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How long should trustee hold foundation records?

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How long should trustee hold foundation records?

My father had a small family foundation. After his death, as successor trustee, I had the remaining assets gifted out according to the foundation’s policy. I subsequently closed the foundation, filed a final 990-PF, and dissolved the corporation. This all happened in 2003. To date I have kept all the bank records, tax filings and correspondence of the foundation. Is there a point where I no longer have to hold on to all these documents? 

You have probably passed it.  Document retention policies are a mixture of compliance with statutory requirements, retention of documents until the statute of limitations has run on any likely claim, and personal and historical preference.  If no one has filed a claim against the foundation in the last 16 years, it is unlikely that any one could survive a defense of the statute of limitations.  (There might be an exception if you dealt with children for whom a statute of limitations does not start until they are 21 years old, but that seems very unlikely.) Assuming that you filed all of your required tax returns and didn’t commit fraud in the ones that you did file, the statute of limitations for the IRS has also expired many years ago.  It sounds as though there is no legal reason why you would need to save anything.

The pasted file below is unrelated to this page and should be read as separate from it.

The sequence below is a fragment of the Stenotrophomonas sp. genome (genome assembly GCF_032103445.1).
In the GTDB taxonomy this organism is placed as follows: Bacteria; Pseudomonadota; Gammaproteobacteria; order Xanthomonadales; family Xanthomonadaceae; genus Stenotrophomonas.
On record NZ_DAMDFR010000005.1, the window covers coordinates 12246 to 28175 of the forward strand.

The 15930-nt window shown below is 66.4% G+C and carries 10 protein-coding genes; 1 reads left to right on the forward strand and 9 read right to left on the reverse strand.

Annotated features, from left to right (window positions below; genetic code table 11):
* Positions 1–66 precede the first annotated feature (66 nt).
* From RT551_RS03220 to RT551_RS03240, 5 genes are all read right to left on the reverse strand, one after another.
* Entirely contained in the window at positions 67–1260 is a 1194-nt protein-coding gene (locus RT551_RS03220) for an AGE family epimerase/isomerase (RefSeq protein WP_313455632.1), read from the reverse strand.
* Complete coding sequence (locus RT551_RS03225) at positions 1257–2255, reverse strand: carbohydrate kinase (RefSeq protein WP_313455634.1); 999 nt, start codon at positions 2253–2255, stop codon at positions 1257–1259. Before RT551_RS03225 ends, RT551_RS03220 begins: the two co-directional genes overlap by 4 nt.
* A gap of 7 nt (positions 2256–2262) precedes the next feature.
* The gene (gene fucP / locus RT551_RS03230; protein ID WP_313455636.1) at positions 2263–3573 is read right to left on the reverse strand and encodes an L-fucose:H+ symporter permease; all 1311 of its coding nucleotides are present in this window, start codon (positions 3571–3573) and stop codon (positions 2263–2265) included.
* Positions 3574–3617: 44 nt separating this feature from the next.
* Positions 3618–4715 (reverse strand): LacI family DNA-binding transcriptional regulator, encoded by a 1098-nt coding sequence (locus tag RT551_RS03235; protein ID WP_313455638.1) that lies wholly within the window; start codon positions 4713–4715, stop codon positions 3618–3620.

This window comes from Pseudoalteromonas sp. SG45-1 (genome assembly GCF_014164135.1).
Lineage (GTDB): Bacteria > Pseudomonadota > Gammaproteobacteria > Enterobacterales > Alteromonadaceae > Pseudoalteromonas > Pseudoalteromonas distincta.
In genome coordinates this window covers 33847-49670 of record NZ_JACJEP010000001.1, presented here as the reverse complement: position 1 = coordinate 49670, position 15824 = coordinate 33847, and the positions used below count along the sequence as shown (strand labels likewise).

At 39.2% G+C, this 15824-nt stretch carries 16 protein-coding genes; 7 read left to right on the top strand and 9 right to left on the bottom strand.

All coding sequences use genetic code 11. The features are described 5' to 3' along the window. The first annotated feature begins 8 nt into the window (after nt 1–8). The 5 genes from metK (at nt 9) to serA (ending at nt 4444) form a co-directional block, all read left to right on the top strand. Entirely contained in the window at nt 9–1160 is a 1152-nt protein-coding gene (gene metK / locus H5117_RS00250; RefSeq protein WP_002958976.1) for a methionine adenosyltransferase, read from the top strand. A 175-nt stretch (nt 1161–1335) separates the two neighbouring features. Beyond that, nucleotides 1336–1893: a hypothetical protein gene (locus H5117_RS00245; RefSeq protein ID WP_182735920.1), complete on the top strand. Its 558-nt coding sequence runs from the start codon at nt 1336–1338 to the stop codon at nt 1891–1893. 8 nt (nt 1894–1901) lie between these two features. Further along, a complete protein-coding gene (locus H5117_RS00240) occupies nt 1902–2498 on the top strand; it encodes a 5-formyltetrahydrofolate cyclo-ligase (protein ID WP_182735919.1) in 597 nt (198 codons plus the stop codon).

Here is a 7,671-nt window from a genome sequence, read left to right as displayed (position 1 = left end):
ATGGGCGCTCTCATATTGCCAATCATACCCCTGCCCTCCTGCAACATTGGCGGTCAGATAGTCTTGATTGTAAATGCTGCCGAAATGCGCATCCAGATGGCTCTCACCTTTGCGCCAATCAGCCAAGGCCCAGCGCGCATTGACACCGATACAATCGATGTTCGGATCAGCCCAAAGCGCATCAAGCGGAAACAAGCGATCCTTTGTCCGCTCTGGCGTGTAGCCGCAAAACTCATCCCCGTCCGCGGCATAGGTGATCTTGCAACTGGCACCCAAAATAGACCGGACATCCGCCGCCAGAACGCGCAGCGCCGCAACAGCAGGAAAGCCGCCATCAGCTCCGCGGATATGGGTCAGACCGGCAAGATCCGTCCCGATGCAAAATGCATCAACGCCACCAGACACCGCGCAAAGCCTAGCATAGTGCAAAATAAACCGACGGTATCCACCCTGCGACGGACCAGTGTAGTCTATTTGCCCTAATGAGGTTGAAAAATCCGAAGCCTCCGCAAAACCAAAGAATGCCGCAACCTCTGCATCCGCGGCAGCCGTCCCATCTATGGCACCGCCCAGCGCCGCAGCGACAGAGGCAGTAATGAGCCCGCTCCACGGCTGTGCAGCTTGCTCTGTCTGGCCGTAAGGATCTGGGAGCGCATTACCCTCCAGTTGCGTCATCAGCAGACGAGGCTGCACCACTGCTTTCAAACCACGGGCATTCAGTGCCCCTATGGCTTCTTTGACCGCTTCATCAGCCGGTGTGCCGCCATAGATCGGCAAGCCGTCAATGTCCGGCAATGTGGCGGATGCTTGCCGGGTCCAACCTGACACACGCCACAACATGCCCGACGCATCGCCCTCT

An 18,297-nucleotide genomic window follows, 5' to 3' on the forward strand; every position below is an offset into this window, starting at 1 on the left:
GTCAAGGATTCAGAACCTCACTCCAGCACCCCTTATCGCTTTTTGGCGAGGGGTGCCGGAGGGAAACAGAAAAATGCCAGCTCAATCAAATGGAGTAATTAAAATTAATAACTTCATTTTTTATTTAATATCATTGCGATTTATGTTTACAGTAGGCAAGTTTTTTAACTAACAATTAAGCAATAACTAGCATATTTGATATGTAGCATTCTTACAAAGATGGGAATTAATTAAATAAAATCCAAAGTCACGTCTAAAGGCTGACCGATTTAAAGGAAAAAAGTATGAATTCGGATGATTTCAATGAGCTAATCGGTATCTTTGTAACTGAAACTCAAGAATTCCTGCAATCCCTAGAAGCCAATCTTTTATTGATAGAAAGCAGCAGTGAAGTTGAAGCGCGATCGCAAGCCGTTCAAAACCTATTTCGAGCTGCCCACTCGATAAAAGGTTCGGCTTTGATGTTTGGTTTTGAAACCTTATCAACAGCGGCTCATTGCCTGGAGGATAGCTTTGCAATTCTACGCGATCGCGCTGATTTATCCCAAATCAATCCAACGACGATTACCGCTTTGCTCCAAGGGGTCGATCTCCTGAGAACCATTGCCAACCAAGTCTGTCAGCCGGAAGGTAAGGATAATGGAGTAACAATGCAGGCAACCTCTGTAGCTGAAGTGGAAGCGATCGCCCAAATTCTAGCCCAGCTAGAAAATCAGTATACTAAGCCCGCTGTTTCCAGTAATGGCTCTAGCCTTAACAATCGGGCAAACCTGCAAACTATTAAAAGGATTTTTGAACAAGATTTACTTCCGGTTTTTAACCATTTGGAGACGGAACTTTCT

That’s where the personal and historical issues come into play.  If your foundation played a significant role in the community or your father was a revered figure, it might be nice to donate the documents to the local historical association or similar archival organization (if they have any interest in taking them).  If you or the next generation of your family has a historical interest in the foundation, you might want to save its governing documents, board minutes, financial statements and any other special documents that capture the essence of what it did.  But if you or they aren’t intending to write a family memoir and don’t feel the need to keep the actual records, you should probably get rid of them now.  It will be one less chore for your heirs when you pass on, and, even if they don’t know what you did, they will thank you for it.

Tuesday, August 13, 2019

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